What you need to know:
The change she wanted was not just going to happen
Not so long ago, my friend Jerry met a girl. Well, he was meeting Samantha again after about five years. The two had met during Cell in one of the girls hostels in Kikoni, Makerere.
Cell (those born again prayer gatherings), were the ultimate meeting point for most university students seeking to meet new people or catch up with old friends. Some cells were fun to attend, such as the one Jerry, a third year Development Studies student often fluked, especially for the bites shared. He was also fascinated by the stories told and some of the Bible verses discussed.
But bites were not the only thing Jerry looked forward to at this particular cell every Wednesday evening. There was Samantha, a petite, light skinned fresher who gave him goosebumps every time she breathed. “The way she broke down Bible verses, I knew I would make it to heaven by just breathing the same air as Sam,” Jerry would say.
And so he kept attending Cell, eyeing her from afar, and was very afraid of approaching her. On the other hand, she often saw him around the hostel room as the guy who was quick to pass around the plates when time for bites approached. He graduated, left her at university, and only bumped into her after almost five years at Centenary Park in Kampala.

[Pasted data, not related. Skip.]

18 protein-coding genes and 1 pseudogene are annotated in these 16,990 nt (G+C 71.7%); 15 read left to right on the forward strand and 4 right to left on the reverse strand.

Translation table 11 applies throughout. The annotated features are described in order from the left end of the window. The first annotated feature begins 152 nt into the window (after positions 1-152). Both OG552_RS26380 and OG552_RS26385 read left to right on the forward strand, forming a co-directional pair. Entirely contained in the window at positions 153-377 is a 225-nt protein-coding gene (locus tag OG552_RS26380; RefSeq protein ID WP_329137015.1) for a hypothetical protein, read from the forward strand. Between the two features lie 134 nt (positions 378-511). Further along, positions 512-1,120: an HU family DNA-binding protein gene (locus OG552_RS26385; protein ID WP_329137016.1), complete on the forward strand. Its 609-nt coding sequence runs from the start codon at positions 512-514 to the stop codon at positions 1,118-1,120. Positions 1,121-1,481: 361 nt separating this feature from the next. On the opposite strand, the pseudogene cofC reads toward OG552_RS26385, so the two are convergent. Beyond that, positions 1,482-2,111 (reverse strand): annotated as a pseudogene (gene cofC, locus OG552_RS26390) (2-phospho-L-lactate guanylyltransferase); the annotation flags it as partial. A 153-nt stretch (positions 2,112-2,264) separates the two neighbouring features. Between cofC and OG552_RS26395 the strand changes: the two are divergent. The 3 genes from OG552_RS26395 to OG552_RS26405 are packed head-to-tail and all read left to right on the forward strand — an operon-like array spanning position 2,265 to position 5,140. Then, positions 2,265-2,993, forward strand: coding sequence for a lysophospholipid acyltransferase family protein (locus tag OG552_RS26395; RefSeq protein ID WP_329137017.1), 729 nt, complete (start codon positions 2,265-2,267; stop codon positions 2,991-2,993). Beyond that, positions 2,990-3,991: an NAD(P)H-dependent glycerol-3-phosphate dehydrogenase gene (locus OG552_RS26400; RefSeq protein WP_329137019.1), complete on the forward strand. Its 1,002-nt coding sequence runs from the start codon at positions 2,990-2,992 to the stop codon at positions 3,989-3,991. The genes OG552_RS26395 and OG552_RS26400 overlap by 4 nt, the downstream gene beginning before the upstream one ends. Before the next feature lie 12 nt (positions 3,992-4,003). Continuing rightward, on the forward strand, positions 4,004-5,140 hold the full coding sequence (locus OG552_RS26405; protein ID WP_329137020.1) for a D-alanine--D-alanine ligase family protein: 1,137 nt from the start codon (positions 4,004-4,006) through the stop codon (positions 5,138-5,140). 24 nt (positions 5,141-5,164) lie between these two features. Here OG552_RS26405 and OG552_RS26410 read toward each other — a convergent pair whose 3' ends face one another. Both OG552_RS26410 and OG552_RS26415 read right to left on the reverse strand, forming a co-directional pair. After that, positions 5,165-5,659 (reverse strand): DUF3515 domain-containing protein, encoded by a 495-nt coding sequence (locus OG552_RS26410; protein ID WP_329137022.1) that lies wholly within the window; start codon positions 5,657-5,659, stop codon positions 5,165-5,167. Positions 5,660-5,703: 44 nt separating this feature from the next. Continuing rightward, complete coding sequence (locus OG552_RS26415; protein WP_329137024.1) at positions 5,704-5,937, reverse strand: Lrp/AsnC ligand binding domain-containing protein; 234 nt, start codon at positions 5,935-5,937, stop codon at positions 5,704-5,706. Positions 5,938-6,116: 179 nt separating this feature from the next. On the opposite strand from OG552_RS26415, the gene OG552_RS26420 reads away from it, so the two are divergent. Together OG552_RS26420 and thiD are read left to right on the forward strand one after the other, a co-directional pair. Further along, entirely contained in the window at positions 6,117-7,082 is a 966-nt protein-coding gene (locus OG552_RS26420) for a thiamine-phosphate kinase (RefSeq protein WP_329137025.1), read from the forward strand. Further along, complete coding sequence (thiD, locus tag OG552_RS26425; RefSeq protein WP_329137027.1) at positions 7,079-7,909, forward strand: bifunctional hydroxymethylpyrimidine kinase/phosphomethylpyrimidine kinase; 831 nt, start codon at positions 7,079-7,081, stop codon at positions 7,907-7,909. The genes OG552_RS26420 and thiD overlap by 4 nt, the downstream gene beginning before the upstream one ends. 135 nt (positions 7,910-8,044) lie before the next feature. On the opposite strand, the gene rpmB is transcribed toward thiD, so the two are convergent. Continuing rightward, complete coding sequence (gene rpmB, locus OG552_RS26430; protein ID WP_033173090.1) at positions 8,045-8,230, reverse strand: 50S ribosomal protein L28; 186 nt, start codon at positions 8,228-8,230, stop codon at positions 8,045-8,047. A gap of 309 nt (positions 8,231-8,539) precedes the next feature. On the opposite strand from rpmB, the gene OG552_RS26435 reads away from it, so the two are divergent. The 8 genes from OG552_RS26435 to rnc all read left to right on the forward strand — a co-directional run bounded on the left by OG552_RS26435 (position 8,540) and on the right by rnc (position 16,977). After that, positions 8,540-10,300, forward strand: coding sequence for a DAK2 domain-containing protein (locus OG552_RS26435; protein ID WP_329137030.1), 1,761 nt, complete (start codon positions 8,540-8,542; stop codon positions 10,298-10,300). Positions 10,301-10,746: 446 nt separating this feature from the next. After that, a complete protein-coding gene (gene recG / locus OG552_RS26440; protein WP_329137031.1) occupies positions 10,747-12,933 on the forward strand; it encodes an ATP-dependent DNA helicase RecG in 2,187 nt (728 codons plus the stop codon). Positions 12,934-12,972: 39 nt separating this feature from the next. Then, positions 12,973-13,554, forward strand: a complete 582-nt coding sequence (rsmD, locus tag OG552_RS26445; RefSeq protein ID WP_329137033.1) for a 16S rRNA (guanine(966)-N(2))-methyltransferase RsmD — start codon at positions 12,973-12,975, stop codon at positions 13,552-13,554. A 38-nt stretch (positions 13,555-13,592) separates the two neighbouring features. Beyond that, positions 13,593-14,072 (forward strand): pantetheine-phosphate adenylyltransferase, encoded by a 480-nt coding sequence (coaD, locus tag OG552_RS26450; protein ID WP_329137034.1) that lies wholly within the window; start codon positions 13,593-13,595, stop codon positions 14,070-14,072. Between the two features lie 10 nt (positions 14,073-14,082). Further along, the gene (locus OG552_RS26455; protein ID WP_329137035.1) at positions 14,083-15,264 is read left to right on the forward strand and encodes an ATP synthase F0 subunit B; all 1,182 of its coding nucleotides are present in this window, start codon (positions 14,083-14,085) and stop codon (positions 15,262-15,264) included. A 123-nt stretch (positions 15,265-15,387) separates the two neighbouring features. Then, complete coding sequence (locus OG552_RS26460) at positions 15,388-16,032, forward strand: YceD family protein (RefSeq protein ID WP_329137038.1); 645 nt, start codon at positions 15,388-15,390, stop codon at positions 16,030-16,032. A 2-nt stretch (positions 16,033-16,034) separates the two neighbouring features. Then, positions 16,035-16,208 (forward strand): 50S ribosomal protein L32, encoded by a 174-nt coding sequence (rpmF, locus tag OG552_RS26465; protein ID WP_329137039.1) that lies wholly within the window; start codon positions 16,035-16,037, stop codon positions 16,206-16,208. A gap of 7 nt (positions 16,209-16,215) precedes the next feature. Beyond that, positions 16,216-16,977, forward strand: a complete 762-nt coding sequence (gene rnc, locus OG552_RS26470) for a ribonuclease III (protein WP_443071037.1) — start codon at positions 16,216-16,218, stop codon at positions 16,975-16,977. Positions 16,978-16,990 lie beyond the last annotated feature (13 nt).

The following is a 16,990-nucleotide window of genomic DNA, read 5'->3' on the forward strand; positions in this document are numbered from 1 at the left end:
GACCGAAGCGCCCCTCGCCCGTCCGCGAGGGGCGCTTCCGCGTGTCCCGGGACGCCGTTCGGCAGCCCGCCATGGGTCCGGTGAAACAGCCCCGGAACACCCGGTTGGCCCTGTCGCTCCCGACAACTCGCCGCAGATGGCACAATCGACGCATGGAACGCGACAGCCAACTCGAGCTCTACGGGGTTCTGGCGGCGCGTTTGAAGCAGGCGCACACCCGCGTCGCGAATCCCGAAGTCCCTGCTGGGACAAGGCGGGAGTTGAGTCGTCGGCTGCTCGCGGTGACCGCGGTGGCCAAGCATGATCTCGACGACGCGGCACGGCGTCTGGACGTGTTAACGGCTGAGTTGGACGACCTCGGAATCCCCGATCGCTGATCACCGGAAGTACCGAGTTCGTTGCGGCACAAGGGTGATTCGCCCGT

He was the bad boy; with 17 tattoos and rode a Kawasaki Supermoto bike. She was the staunch Born Again Christian (mulokole) still living with her parents at 30. But she would give him a chance to impress her. He tried.
Jerry even quit his favourite alcoholic drink and stopped smoking cigarettes, much to our chagrin. This Sam was the queen of manipulation. She made him believe he was only good if he was changed. And he believed it. Dude was dumping us for a girl who had told him he could only kiss her if he put a ring on it.
He agreed. He was a changed man, he told us. That silly fella put us under pressure to contribute towards his kukyala. We placed bets on how much longer this nonsense would last. ‘Less than a month’, we as his friends all agreed. We told him he cannot force change because humans are not wired that way. We did not have to wait for long. She invited him for a meeting at the church cafeteria and broke the news.
She was pregnant and it was not his. He needed to move on because she was ready to do so. He cried and cursed. He was heartbroken.
He demanded to know who the father was, hoping that it was not one of his buddies. Later that night, after almost three years of sobriety, Jerry opened his first bottle of beer. Relief was written all over his face. What has happened since?
He has fallen in and out of love countless times. Almost all the women he meets demand that he changes something about himself. Ramulah even asked that he stops listening to music immediately after he proposed to her. He laughed. The change she wanted, he reminded her, was quite hard and was not going to happen by snapping her fingers.
The memories of what Sam put him through are somehow still fresh. This was not going to work. It never works with most humans.
Strive to treat your spouse with love and respect, enjoying them for who they are now, not who they could be someday.
For better or worse, you married your spouse and all the little foibles that come with them. Do not change your partner, change your outlook.